Stahl is a senior lecturer in tectonics at the University of Canterbury in Christchurch, New Zealand. From 2015-2017 he was a National Science Foundation Postdoctoral Fellow at the University of Michigan. He received a Ph.D. from the University of Canterbury in 2015 for his work on active reverse faults in the Southern Alps and landslides in the 2010 Darfield earthquake. His current interests include characterizing seismic and coseismic hazards, as well as tectonic geomorphology and fault studies more broadly. Stahl joined the editorial board of SRL in 2020.
Eric M. Thompson
Thompson is a research geophysicist with the USGS in Golden, Colorado. He earned a B.S. in earth science from the University of California at Santa Cruz in 2002 and a Ph.D. in civil and environmental engineering from Tufts University in 2009. He joined the USGS in 2015 where he participates in research, development and operations of many earthquake hazard products, including near-real-time products (ShakeMap for ground motion shaking intensity, and also rapid ground failure estimates), improved national-scale earthquake scenarios that are used by emergency planners and automated ground motion processing methods. He has participated in the reconnaissance of geotechnical effects of recent earthquakes, including the 2015 Gorkha, 2018 Anchorage, and 2020 Puerto Rico earthquakes. Thompson serves as the engineering seismology and impacts coordinator for the USGS Earthquake Hazard Program, and joined SRL as an associate editor in 2012.
Elizabeth A. Vanacore
Vanacore is an Associate Research Professor at the University of Puerto Rico at Mayagüez Department of Geology and the Puerto Rico Seismic Network. She received her B.S. in Geological Sciences from Virginia Tech in 2003 and her Ph.D. from Rice University in 2008. She held post-doctoral positions at the Australian National University Research School of Earth Sciences and the University of Leeds before joining UPRM in 2014. Her current research encompasses a variety of seismological research ranging from array seismology, real time network operations, ground motions, and tsunami hazards. Vanacore joined SRL as an associate editor in 2022.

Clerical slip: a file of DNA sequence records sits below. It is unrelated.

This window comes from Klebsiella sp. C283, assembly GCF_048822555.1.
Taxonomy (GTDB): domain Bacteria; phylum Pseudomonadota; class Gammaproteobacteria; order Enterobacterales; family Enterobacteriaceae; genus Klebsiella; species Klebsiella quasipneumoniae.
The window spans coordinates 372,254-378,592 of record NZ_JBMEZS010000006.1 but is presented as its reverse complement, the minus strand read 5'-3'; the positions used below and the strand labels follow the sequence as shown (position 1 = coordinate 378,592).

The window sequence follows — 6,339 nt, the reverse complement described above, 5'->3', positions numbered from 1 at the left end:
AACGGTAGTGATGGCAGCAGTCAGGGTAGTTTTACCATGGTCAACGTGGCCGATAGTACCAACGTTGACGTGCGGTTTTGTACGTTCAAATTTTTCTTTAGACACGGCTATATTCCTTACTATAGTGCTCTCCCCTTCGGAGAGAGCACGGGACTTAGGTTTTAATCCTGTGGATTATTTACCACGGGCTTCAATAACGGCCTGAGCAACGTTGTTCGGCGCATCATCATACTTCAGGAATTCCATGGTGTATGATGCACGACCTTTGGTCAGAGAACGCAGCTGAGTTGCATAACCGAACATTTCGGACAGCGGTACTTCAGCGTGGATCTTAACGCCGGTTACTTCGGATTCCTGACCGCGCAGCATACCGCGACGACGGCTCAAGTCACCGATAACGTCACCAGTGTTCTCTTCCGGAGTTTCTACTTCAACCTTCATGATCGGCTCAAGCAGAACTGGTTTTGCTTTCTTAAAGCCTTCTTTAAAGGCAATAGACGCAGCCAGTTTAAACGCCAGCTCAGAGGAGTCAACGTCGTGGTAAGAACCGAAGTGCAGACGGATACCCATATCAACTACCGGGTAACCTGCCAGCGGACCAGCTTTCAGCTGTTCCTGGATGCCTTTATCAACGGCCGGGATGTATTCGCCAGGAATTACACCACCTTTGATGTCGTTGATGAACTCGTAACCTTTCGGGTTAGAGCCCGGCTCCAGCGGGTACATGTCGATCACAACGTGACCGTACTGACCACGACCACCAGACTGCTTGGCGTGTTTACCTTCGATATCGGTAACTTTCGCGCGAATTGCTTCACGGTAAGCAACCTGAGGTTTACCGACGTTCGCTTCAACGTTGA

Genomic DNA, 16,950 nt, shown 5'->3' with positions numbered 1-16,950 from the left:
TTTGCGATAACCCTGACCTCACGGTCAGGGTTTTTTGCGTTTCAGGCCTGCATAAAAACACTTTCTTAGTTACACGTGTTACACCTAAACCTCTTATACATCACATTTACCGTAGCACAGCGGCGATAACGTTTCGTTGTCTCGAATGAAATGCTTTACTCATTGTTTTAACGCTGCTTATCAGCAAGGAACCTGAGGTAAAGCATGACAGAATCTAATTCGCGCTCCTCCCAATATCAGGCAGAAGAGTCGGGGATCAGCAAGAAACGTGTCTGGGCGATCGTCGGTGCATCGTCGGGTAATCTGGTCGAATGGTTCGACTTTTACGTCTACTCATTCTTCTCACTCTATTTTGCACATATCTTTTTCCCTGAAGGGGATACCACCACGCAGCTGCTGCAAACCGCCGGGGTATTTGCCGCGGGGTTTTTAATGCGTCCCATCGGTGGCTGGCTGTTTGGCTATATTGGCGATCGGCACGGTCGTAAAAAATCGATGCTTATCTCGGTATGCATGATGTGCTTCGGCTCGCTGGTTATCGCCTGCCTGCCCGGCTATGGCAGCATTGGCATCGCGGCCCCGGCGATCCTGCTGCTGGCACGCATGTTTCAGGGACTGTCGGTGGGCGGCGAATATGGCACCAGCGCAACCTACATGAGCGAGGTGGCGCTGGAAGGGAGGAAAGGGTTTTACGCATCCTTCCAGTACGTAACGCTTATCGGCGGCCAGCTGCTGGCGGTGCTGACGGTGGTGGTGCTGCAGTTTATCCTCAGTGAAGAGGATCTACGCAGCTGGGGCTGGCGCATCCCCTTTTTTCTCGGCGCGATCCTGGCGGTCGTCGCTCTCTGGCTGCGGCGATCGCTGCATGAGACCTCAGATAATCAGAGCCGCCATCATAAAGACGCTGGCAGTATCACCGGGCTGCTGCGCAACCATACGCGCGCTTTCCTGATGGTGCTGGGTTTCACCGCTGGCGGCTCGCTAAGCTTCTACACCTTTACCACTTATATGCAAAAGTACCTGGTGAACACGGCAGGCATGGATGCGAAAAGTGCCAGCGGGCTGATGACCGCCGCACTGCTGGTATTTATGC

Yang is an associate professor in the Earth system science program at The Chinese University of Hong Kong. He received his Ph.D. degree in 2010 from Saint Louis University. His research interest includes earthquake source physics, subduction zone dynamics, fault zone structure and evolution and induced earthquakes. He joined the editorial board of SRL in 2018.
Oliver Boyd, Eastern Section Editor
Boyd is a research geophysicist with the U.S. Geological Survey studying various aspects of seismic hazard including ground motions and earthquake probabilities. He began with the USGS National Seismic Hazards Modeling Project in Golden, Colorado in 2004 studying time-dependent seismic hazard in Alaska. He moved to Memphis, Tennessee in 2007 to focus on earthquake hazards in the central and eastern United States (CEUS) and returned to Golden in 2013 to work on issues related to earthquake hazards across the conterminous United States, specifically those related to earthquake ground motions as part of the Ground Motion Project. Prior to joining the Survey, he obtained his Ph.D. in geophysics from the University of Colorado at Boulder.
Alan Kafka, EduQuakes Editor